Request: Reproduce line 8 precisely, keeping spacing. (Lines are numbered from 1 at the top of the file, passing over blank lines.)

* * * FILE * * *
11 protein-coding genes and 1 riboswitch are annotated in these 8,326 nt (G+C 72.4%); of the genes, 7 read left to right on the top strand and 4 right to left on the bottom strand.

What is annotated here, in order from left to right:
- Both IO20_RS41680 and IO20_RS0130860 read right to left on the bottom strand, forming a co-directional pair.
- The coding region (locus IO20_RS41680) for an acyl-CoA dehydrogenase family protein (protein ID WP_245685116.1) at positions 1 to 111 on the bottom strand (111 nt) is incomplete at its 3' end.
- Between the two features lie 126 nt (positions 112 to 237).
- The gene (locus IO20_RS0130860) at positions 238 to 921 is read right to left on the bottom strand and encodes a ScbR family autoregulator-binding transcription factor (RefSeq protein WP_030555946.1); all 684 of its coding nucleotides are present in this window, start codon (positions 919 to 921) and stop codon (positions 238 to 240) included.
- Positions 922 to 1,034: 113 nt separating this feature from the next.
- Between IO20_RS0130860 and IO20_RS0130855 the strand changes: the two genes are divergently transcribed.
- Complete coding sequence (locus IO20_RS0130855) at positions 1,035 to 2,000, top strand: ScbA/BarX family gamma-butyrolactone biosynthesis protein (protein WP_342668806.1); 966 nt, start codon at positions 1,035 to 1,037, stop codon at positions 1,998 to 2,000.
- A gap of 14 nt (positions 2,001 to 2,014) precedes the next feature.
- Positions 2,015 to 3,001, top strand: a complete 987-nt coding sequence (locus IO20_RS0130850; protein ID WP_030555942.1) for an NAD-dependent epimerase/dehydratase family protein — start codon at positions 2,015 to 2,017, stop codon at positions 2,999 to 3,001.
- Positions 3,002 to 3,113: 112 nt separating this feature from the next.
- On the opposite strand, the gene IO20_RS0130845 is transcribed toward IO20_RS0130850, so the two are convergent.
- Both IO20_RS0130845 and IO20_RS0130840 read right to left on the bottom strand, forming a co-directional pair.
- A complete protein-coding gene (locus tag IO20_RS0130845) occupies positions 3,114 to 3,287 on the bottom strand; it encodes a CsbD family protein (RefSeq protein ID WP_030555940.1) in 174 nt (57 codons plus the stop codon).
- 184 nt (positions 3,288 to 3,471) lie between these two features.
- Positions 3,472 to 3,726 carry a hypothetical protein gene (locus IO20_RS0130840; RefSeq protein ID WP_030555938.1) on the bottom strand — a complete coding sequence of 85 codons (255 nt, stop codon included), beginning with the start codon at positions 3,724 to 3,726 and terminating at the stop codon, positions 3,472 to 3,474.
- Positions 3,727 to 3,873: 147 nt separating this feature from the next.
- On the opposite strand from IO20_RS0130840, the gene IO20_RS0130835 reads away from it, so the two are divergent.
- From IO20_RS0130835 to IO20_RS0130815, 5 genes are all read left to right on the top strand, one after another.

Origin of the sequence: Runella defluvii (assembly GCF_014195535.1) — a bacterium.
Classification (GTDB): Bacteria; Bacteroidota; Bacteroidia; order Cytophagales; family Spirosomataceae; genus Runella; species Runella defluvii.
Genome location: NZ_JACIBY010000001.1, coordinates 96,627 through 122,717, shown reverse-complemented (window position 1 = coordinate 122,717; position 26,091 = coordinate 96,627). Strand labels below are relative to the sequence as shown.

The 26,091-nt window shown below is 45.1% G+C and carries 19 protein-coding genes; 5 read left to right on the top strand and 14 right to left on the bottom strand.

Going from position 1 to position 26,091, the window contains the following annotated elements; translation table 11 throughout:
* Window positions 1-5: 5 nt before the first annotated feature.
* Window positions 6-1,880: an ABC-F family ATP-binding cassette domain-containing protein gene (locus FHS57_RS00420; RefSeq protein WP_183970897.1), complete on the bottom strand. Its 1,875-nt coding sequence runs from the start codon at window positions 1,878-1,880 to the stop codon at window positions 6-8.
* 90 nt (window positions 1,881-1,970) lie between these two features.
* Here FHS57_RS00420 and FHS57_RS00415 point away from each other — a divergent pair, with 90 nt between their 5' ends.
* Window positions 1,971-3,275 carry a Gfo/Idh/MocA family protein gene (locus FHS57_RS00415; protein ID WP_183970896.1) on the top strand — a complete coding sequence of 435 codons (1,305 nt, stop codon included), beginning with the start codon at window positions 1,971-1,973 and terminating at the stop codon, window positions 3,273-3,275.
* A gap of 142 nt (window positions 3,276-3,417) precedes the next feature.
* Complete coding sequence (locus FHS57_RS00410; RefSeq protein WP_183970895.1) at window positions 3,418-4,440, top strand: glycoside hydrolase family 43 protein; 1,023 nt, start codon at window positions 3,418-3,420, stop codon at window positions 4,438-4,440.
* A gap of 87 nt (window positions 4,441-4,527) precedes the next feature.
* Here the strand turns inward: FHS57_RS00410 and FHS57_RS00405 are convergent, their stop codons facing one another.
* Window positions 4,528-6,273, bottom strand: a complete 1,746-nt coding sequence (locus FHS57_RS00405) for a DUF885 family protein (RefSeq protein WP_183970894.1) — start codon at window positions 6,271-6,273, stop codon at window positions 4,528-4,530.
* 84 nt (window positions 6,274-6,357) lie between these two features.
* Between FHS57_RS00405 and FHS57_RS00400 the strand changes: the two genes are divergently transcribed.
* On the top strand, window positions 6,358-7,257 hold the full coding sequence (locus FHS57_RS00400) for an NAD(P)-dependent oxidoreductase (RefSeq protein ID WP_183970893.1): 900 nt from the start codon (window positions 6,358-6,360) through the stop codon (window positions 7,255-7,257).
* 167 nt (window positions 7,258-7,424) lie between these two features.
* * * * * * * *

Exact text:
- Between IO20_RS0130860 and IO20_RS0130855 the strand changes: the two genes are divergently transcribed.